3. Collaborate and document

One of the side benefits of application dependency mappings is that everyone can see them. These maps aren’t just for those folks in the trenches. How many times have you had to explain to management the complexity of the infrastructure of a specific software-defined business process? Well, you don’t have to explain it anymore. Just give them the application dependency mapping.

4. Update regularly and perform routine maintenance

Like any architecture, your application dependency mapping needs constant attention. This isn’t just a set-it-and-forget-it approach. While application dependency mapping does an excellent job of visualizing the relationships between components within flows and within the network, it also serves as a reminder: that your network is a living, evolving thing. As such, you should build processes to keep it updated regularly. The last thing you want to do when there’s an issue is go back to the application dependency mapping to find the problem, only to realize that it’s 12 months out of date.

How application dependency mapping reduces downtime

Okay, so you’ve made a pretty picture of related components. IT has been doing this for decades. What’s different here is all of the information contained in those relationships. Your application dependency mapping isn’t just a Visio diagram showing which system is connected to which. Rather, it documents how those systems work together, how they are connected, and, when matched to real-time data, the health of the connection.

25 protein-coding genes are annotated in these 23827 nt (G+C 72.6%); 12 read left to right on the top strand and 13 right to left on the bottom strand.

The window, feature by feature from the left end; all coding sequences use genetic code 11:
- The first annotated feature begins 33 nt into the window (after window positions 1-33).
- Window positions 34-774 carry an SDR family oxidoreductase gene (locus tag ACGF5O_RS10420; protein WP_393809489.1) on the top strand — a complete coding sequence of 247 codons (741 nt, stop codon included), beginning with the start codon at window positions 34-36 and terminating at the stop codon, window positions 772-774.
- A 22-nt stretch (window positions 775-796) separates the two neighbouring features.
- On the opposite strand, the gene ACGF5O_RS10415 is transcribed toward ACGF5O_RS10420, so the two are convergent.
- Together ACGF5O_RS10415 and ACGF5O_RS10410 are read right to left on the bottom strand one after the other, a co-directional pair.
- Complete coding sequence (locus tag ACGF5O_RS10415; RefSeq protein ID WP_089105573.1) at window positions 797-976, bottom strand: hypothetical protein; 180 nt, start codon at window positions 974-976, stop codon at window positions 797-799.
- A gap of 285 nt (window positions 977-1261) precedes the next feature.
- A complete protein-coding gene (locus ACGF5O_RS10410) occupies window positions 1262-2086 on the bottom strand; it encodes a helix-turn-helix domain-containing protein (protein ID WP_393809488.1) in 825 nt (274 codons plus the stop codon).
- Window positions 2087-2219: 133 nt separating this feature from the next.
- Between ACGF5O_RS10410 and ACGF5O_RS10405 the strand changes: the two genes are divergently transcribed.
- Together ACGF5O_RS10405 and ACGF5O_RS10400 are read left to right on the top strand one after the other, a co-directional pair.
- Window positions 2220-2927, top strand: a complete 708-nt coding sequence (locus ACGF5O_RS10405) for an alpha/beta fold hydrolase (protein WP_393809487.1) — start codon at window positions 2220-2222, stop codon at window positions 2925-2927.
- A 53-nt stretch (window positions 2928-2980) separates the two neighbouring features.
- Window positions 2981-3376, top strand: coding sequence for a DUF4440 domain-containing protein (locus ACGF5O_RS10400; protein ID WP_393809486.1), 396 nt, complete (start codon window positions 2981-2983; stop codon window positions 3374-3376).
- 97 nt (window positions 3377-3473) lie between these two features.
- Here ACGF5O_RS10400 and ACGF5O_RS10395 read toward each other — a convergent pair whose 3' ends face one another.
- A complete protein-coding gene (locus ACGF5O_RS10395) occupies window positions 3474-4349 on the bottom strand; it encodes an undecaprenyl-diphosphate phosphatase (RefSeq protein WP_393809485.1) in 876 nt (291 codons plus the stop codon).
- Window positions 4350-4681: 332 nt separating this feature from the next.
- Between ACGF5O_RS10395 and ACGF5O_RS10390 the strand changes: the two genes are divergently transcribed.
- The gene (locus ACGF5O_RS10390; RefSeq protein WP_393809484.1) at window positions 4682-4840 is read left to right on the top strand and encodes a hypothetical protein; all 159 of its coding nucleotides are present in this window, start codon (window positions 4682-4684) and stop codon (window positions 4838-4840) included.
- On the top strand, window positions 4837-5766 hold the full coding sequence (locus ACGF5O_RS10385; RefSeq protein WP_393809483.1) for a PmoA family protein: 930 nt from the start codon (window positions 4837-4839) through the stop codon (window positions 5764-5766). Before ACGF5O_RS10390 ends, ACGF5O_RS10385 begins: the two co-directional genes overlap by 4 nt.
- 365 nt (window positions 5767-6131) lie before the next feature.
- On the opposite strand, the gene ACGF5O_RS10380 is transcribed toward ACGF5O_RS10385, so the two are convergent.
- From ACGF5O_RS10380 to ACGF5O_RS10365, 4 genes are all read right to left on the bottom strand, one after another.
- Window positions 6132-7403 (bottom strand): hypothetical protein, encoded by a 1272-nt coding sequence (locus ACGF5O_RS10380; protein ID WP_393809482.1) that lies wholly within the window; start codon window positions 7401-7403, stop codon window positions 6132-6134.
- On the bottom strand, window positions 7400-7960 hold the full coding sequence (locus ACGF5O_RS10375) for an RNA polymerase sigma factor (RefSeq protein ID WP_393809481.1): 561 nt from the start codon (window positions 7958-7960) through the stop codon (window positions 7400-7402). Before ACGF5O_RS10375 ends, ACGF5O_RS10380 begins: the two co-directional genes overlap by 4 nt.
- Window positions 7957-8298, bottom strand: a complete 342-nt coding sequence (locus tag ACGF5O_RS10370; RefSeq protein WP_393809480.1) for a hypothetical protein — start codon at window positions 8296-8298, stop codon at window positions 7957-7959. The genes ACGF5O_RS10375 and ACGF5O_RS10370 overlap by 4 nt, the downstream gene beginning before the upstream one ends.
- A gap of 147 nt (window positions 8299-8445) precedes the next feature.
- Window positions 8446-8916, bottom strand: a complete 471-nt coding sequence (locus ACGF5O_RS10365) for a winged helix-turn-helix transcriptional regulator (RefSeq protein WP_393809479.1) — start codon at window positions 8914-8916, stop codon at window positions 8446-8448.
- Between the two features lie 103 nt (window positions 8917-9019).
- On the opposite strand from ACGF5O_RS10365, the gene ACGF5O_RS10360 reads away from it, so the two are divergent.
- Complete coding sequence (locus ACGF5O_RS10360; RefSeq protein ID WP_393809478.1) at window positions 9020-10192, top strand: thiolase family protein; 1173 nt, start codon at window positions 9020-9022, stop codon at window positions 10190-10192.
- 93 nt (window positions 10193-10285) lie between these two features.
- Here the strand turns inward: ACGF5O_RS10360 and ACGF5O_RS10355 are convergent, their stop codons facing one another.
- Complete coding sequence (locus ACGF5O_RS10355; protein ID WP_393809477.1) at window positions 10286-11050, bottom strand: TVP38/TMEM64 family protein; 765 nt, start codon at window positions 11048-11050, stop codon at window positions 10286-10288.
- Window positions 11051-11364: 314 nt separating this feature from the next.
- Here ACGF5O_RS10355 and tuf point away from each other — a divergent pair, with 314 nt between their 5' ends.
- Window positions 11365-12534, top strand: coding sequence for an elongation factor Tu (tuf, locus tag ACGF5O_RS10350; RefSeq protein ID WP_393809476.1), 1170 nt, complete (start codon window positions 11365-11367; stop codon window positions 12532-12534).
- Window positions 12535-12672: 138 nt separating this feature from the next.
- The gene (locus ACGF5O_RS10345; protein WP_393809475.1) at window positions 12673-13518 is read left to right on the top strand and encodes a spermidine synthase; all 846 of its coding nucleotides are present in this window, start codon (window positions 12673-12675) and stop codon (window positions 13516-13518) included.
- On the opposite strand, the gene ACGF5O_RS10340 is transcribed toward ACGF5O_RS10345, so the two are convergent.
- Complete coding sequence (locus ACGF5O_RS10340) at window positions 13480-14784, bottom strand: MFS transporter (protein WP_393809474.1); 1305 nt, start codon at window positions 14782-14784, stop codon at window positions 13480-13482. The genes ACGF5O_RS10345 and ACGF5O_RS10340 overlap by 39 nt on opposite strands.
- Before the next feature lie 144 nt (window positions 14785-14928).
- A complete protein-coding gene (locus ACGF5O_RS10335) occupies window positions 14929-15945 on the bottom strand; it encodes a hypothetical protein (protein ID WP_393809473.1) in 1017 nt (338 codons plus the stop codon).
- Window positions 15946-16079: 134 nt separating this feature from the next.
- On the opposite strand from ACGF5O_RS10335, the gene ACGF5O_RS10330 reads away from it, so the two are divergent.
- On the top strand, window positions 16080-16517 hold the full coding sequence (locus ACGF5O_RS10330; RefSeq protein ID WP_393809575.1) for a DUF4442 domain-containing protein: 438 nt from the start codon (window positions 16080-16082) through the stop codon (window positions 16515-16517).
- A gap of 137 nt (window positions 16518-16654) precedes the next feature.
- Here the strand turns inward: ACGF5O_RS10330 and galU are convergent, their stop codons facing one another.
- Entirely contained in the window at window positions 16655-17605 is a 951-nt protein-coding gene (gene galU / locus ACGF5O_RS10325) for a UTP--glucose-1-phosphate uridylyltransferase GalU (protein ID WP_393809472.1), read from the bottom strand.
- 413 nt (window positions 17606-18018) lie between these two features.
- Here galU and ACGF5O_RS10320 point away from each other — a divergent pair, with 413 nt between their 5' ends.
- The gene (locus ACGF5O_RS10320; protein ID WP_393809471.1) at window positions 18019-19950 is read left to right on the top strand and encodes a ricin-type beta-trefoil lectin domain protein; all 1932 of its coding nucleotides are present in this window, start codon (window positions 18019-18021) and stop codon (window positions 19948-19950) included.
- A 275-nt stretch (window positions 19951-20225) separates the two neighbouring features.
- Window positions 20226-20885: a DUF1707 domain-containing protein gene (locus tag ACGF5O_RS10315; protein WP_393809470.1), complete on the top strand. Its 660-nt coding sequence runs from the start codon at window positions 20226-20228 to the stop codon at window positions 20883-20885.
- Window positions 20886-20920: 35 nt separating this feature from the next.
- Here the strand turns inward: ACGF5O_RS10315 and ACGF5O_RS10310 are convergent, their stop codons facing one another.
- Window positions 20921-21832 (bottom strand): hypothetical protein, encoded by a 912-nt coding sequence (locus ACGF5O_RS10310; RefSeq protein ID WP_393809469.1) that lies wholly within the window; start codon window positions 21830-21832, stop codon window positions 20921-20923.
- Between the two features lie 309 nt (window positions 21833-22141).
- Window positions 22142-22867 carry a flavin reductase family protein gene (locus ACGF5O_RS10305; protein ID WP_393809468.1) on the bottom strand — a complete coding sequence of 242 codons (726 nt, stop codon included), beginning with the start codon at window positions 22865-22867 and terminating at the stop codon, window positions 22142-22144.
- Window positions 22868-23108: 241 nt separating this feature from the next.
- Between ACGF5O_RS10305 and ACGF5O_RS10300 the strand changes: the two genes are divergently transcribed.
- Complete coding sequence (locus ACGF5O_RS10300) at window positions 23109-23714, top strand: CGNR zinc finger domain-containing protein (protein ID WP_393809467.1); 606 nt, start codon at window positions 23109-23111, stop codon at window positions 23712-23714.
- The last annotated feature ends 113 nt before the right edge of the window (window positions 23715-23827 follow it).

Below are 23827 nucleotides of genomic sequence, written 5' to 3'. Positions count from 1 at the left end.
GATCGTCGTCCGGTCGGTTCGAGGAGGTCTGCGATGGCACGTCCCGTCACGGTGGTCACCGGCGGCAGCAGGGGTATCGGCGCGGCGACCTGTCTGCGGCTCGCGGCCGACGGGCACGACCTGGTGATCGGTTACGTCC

Application dependency mapping, then, can provide a number of valuable benefits.

Early detection of issues

Network engineers and DevOps live by MTTD and MTTR. With a real-time overview of connected components within the infrastructure, issues can be diagnosed and resolved quickly. 

Let’s face it: downtime costs money. So when using application dependency mappings to reduce downtime, you save the company money. How often are network engineers called heroes? Well, generate your application dependency mapping and use it to resolve an issue in minutes that might have otherwise kept a business process offline for hours and they will be building statues of you in the lobby.

But there’s more, too. As many businesses migrate on-premises business software into the cloud, application dependency mappings can help stave off potential problems during migrations. Take a look at the New Relic APM and New Relic infrastructure agents to see just how you can extend an application dependency mapping into actionable insight.

Predictive analysis for potential failures

Let’s face it: you don’t know what you don’t know. Within the complexity of modern IT and software-defined business processes, there may be dozens or even hundreds of interconnections. Watching them all would take a lot of pairs of eyes. But your application dependency mapping, when built with the right platform, can leverage historical data to predict and prevent potential failures before they impact your end users. 

Rapid incident response

With a clear understanding of dependencies, IT teams can respond swiftly to incidents, minimizing MTTR and, ultimately, downtime. Application dependency mapping streamlines troubleshooting efforts, leading to quicker identification of root causes and addressing dependency-related issues that might impact end users

Disaster recovery and business continuity